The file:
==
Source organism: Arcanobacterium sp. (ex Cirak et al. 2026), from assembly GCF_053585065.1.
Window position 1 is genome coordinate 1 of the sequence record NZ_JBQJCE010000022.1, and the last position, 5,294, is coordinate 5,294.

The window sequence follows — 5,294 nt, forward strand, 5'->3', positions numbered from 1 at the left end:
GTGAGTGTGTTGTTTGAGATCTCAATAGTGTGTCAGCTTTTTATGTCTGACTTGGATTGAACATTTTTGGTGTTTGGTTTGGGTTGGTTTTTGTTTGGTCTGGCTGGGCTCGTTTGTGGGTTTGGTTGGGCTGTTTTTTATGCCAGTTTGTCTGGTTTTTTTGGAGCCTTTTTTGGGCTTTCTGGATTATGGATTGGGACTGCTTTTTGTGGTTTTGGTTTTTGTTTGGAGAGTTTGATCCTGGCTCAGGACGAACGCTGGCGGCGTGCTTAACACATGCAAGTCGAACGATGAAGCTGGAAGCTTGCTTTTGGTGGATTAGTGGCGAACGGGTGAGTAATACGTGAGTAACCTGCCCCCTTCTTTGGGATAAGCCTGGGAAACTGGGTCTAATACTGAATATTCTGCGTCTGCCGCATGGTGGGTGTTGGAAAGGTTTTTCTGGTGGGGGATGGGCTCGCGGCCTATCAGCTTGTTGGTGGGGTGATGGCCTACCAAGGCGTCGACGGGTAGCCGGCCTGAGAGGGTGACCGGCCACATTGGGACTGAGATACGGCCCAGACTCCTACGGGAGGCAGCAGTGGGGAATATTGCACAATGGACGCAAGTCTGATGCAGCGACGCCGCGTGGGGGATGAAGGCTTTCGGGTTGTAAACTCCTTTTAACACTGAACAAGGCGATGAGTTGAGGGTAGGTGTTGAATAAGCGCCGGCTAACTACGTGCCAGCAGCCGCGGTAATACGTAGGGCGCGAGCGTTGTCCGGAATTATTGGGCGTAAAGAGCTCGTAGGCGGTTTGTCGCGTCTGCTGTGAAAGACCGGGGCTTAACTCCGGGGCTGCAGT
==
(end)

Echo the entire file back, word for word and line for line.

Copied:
Source organism: Arcanobacterium sp. (ex Cirak et al. 2026), from assembly GCF_053585065.1.
Window position 1 is genome coordinate 1 of the sequence record NZ_JBQJCE010000022.1, and the last position, 5,294, is coordinate 5,294.

The window sequence follows — 5,294 nt, forward strand, 5'->3', positions numbered from 1 at the left end:
GTGAGTGTGTTGTTTGAGATCTCAATAGTGTGTCAGCTTTTTATGTCTGACTTGGATTGAACATTTTTGGTGTTTGGTTTGGGTTGGTTTTTGTTTGGTCTGGCTGGGCTCGTTTGTGGGTTTGGTTGGGCTGTTTTTTATGCCAGTTTGTCTGGTTTTTTTGGAGCCTTTTTTGGGCTTTCTGGATTATGGATTGGGACTGCTTTTTGTGGTTTTGGTTTTTGTTTGGAGAGTTTGATCCTGGCTCAGGACGAACGCTGGCGGCGTGCTTAACACATGCAAGTCGAACGATGAAGCTGGAAGCTTGCTTTTGGTGGATTAGTGGCGAACGGGTGAGTAATACGTGAGTAACCTGCCCCCTTCTTTGGGATAAGCCTGGGAAACTGGGTCTAATACTGAATATTCTGCGTCTGCCGCATGGTGGGTGTTGGAAAGGTTTTTCTGGTGGGGGATGGGCTCGCGGCCTATCAGCTTGTTGGTGGGGTGATGGCCTACCAAGGCGTCGACGGGTAGCCGGCCTGAGAGGGTGACCGGCCACATTGGGACTGAGATACGGCCCAGACTCCTACGGGAGGCAGCAGTGGGGAATATTGCACAATGGACGCAAGTCTGATGCAGCGACGCCGCGTGGGGGATGAAGGCTTTCGGGTTGTAAACTCCTTTTAACACTGAACAAGGCGATGAGTTGAGGGTAGGTGTTGAATAAGCGCCGGCTAACTACGTGCCAGCAGCCGCGGTAATACGTAGGGCGCGAGCGTTGTCCGGAATTATTGGGCGTAAAGAGCTCGTAGGCGGTTTGTCGCGTCTGCTGTGAAAGACCGGGGCTTAACTCCGGGGCTGCAGT